The Unspoken Rules of Running

Since I’m back to running…technically walk/run until I get my legs back, I thought I’d brush up on the do’s and don’t of running etiquette…after all, one does not want to look like a total fool while thumping down the boulevard.

I’m far from an expert on running, but I’m extremely inquisitive, constantly pestering runners with all sorts of questions, and I’m damn good at researching things to death. What I have come to realize is that unlike cycling, where we all vehemently follow the simple truths of cycling etiquette, known to all my two wheeled brethren as the Velominati Code, there is no written code for runners.

Now that’s not to say there are no rules when it comes to running, well, with the exception of fashion sense, as the day glow color clashing makes one beg to differ, there is definitely an unwritten etiquette which for the most part is loosely followed, and although some are confusing, most actually make sense. So without further adieu, I bring you the unspoken rules of running…as well as some personal commentary from a cyclists point of view.

1. Run against traffic…But run on the right in parks and on paths.
Runners should travel on the left side of the road, facing traffic, so you can see and be seen by oncoming vehicles. That is, except when you’re approaching a blind curve. About 300 feet before the curve, cross to the right side of the road. When the road straightens (and traffic permits), return to the left side. On routes closed to cars, standard practice is to stay to the right-unless, of course, park signage indicates otherwise. Talk about confusing, why not just go with the flow instead of against it. I tried running against traffic and frankly it scared me to death watching the cars head right at me. Run with the traffic, your day glow colors are easily seen from at least 4 miles away! There is no way a motorist will hit you. Oh and don’t frikkin run against the traffic in a bike lane….we have enough to worry about on the road.

2. Acknowledge fellow runners.
If you see someone running towards you nod a quick hello. Enjoy a fleeting moment of shared humanity. Acknowledge each other’s travails. Cyclists do this all the time, but runners typically respond with an irritated frown or by pretending not to notice at all. There’s no harm in sharing a little love while pounding the pavement.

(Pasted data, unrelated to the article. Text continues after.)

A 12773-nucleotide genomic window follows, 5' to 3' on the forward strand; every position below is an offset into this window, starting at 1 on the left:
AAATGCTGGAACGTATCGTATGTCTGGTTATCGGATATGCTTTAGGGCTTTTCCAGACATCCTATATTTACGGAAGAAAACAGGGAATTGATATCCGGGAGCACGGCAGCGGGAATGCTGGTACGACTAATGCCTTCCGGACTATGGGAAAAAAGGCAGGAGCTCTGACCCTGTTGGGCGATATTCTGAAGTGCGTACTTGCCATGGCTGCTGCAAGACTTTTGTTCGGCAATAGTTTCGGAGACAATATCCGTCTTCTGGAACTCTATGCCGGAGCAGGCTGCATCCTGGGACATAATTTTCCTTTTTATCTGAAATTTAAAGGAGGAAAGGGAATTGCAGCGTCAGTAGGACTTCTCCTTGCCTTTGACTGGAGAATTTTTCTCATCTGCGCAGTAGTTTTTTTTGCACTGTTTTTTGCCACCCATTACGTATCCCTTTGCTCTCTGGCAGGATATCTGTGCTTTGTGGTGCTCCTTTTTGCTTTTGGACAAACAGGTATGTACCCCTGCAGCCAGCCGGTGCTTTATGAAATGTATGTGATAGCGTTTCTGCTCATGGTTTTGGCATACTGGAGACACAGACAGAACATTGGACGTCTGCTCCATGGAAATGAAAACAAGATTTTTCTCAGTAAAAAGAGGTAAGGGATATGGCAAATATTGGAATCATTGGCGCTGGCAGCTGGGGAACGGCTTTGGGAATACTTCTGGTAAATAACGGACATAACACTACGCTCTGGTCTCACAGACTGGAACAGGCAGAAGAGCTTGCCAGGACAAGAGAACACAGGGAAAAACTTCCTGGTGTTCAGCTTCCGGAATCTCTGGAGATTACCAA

3. Don’t run more than two across.
It’s great that you and your running buddies like to run side by side so you can chat and laugh, but it’s not Ok to take up the entire width of the path or trail. When people, cyclists or cars approach, proceed to single file. Oh and if you are running against traffic in the bike lane, step out of the lane onto the grass to let the cyclists pass. Don’t make them swerve into traffic.

4. Dress with Dignity
Guys: if, on a sunny day, you should ever be tempted to go running without a shirt on, please think again. This isn’t Venice Beach and you’re not Matthew McConaughey. It’s an inner-city path and you’ve got a fly stuck in your back hair. Girls: bare as much as you want, but not if it jiggles more than jello.Your day glow fashion tastes are far more acceptable.

5. Stand still at red lights.
Sharks die when they stop moving. Runners do not. Keep this in mind next time your waiting to cross a busy intersection. There’s no need to jog in place or dance from foot to foot like you have to pee. Stop your watch and just chill.

6. Farts happen.
Runners ingest a fair amount of healthy/funky foods, which produce gas in the GI tract, where it cannot stay forever. Passing gas while running is excusable and inevitable. If a runner has clearly taken pains to mask flatulence, the polite thing is to pretend nothing happened. That’s not to say that a well placed and timed fart can’t be used as a tactical advantage while racing.

7. You’re only as fast as your slowest running partner.
Be courteous when running with others who are slower than you-especially if you’re running together at their invitation. To avoid subconsciously pushing the pace, make a point to remain half a step or more behind whoever is running at the front. We cyclists would never increase the pace or take advantage of other riders…or would we

8. Warn before passing someone.
The idea is for you to give the other person’s brain enough time to process the warning before the actual passing occurs. A simple verbal heads-up like “Excuse me!” or “Passing on your left!” will do.

9. Don’t litter.
Don’t do it, seriously. Look around you – it’s lovely here. So put that energy gel wrapper back in your pocket, or just use some of the gel that’s now smeared around your mouth to stick it to your face until you get home. Our jersey pockets double as mobile trash cans.

10. Don’t take yourself too seriously.
Make no bones about it, you have an irrational hobby. You frequently exert considerable effort, perhaps for several hours, in order to undertake a needless journey that finishes back where you began. Look at it like that and you might think twice the next time you’re tempted to break one of the highly scientific rules above. It’s a silly thing, this sport we enjoy. Why make yourself look any sillier than you need to while you’re doing it?…particularly when wearing day glow colors.

Running: Starting up again
Run Time: 50:25
Stopped Time: 7:58
Distance: 4.00 miles
Average: 12:36 /mile
Fastest Pace: 10:07 /mile
Calories: 441
5k Run This Month: 4.00 miles
5k Run This Year: 132.31 miles

Click for Run Data


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